On the Line / Menu + Food / How to Analyze a Restaurant Menu

How to Analyze a Restaurant Menu

Menu analysis is essential to running a profitable restaurant. Here are a few reasons why it's worth the time.

Restaurant menu analysis

Analyzing your menu and product mix takes time and effort, and it can be challenging as hell without the right tools.

But it's absolutely necessary to run a restaurant.

With the help of Toast's Food Cost Calculator, let's explore what menu analysis is and why it's important.

What Is Menu Analysis?

Menu analyzing (or menu analysis) is a broad term encompassing an understanding of the fonts, styles, and copy used on your tangible menus as well as the product mix of food and ingredients you decide to use for recipes in the kitchen.

The definition of restaurant menu analysis is the steps taken to identify the profitability and popularity of each menu item, and the strategy to ultimately enhance restaurant sales and success.

This process is ongoing and will require an in-depth understanding of your restaurant's brand and image as well as restaurant performance metrics like gross profit, cost of goods sold, and sales volume. For that reason, many restaurateurs don't take the time to analyze their menus. But that could be detrimental to your success. 

Let's go over the benefits of analyzing your menu.

Menu Analysis Can Increase Sales by 27%

More broadly, menu engineering is one of the primary responsibilities for restaurant operators and managers.

For those of you less familiar with the term, menu engineering encompasses all duties surrounding the pricing and design of your menu and its offerings. Both a qualitative and a quantitative exercise, menu engineering calls on you to understand your most profitable and popular menu items and strategically place them on your menu with enticing descriptions. A step above analyzing your menu, menu engineering is about taking action to achieve better profit.

You might think menu engineering is just a menial task, but when it's done right, it can increase your sales by 27%.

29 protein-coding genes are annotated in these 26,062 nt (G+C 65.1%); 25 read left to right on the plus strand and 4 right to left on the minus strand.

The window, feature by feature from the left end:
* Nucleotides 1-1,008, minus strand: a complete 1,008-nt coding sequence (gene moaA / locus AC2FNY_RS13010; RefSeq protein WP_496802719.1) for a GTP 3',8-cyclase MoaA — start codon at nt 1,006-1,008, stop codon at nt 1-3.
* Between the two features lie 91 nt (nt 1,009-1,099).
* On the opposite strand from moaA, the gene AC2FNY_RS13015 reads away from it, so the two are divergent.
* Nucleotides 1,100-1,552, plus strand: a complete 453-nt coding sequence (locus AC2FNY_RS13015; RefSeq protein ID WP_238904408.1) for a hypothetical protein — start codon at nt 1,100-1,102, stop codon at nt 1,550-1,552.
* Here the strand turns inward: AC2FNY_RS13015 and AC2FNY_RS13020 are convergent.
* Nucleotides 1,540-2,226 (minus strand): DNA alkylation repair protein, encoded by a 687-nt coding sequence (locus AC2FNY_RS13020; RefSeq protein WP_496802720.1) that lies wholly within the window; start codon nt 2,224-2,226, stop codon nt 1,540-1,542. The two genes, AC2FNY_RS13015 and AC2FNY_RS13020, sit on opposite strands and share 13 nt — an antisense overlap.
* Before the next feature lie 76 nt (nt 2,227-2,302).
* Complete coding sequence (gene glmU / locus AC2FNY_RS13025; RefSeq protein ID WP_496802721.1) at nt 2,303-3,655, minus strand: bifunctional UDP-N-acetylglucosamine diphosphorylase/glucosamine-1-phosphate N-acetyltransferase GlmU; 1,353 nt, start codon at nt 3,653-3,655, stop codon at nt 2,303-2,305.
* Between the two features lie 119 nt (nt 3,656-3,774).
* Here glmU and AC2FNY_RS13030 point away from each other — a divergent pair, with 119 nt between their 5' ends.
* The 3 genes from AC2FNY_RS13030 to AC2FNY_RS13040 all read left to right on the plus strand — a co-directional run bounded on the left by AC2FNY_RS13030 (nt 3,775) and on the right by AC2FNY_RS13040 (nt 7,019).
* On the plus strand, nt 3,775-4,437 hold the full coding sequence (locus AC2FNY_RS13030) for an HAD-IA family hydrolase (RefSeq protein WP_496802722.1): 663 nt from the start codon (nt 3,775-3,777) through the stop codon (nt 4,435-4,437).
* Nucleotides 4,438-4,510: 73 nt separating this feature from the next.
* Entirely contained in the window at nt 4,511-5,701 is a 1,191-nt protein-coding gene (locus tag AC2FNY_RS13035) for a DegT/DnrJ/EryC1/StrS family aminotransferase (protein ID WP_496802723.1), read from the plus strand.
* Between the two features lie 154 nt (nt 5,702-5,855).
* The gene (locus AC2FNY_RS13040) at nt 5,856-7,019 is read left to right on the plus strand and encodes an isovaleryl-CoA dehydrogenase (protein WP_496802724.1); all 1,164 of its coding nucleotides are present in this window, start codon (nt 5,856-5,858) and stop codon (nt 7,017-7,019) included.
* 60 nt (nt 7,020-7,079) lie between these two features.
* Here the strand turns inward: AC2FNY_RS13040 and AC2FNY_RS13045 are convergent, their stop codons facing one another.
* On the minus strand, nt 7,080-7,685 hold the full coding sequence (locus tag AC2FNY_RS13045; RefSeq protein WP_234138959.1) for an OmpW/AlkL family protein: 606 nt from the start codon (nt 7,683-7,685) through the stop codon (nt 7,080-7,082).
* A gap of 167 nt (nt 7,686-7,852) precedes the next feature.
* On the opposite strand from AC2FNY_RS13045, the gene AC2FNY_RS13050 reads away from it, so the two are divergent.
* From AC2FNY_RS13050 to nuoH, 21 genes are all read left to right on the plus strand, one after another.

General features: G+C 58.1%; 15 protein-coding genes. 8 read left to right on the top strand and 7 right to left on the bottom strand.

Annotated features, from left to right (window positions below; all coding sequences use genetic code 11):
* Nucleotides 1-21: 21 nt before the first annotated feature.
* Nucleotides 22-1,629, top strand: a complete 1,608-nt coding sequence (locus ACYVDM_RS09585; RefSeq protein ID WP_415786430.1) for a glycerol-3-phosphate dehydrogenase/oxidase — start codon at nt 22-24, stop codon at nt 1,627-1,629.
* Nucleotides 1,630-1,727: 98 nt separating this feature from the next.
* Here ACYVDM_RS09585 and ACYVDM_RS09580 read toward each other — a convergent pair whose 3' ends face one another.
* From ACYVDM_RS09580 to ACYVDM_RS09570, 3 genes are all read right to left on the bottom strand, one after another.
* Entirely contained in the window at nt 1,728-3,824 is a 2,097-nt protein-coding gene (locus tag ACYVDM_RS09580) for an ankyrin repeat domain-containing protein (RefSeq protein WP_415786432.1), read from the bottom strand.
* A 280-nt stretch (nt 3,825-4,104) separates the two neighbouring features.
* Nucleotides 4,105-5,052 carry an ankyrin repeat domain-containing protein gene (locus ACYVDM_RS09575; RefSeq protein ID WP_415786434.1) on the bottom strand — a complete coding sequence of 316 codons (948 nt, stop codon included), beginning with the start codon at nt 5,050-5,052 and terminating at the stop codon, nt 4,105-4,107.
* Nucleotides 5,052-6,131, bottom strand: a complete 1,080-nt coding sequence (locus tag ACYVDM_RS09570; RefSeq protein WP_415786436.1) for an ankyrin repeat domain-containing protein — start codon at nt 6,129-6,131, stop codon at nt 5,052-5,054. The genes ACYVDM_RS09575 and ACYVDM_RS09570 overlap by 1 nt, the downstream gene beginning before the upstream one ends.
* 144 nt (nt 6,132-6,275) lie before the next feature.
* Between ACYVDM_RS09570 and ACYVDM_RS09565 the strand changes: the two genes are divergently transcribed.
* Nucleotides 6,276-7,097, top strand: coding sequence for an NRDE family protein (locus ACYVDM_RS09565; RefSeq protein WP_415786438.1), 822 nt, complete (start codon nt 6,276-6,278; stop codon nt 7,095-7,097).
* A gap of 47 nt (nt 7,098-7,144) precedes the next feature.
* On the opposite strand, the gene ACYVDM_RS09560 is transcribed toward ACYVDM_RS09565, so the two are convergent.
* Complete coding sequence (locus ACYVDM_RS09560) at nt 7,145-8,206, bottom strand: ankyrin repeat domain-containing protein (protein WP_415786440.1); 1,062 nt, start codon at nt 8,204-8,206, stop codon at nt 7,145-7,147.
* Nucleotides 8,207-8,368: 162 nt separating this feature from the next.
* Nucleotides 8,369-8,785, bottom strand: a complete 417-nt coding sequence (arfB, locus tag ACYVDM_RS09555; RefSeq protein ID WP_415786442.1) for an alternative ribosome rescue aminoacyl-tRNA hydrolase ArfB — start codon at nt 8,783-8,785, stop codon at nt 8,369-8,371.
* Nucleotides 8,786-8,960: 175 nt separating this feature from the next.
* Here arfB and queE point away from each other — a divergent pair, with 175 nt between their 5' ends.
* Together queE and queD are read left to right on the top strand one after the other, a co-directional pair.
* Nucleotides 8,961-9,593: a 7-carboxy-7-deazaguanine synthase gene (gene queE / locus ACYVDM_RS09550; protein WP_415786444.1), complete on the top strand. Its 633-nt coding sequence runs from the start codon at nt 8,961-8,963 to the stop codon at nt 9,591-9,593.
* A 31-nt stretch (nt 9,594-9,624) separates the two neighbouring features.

That's a pretty impressive ROI for putting a little extra time into your menu.

You'll Know Your Competition Better

Understanding not only your price and markup strategy but also that of your competitors will help you set more accurate price points for your food.

For example, let's say after some menu analysis, you discover that you have the most expensive burger in town. You can make this work to your advantage in a few different ways. First, if you feel your markup is too high, consider bringing prices down a bit to sell more burgers.

Second, you could make this work consistently with your brand. If you're a high-end restaurant or you offer more specialty burgers, the higher markup speaks to your offering. In that light, keeping your price the same helps to differentiate your product, so that may be the wiser choice.

Cost/Margin Analysis Can Help You Understand Profitability

Without profit, your restaurant is either losing money or just breaking even, and neither will keep your doors open.

When you analyze your menu, it can help you understand which specific menu items are contributing to your profit.

When you understand the profitability of each item, you can develop better pricing strategies to better engineer your menu.

It's important to know which items are making you money. With insight from your menu analysis, you can alter your menu and your recipes to items more profitable overall.

For example, one term used in menu engineering is plowhorse. It refers to items that are high in popularity but low in profitability. By identifying which menu items fall into this category, you can price your menu differently, alter the portion size, and/or change the ingredient makeup of these items to increase your profitability.

At the end of the day, a restaurant is as much a business as a bank, a software provider, a factory, or a construction company.

All  business owners — restaurant owners included — should prioritize the task of understanding their cost of their goods sold. Markups, ingredients, product mix, and portioning should be terms used daily in your role. It's all part of the job.

Take the free menu engineering course to keep learning.

Menu Engineering Course

Menu Engineering Course

Take this course to make the most of your menu. Learn about menu psychology and design, managing your menu online, and adapting your menu to increase sales.

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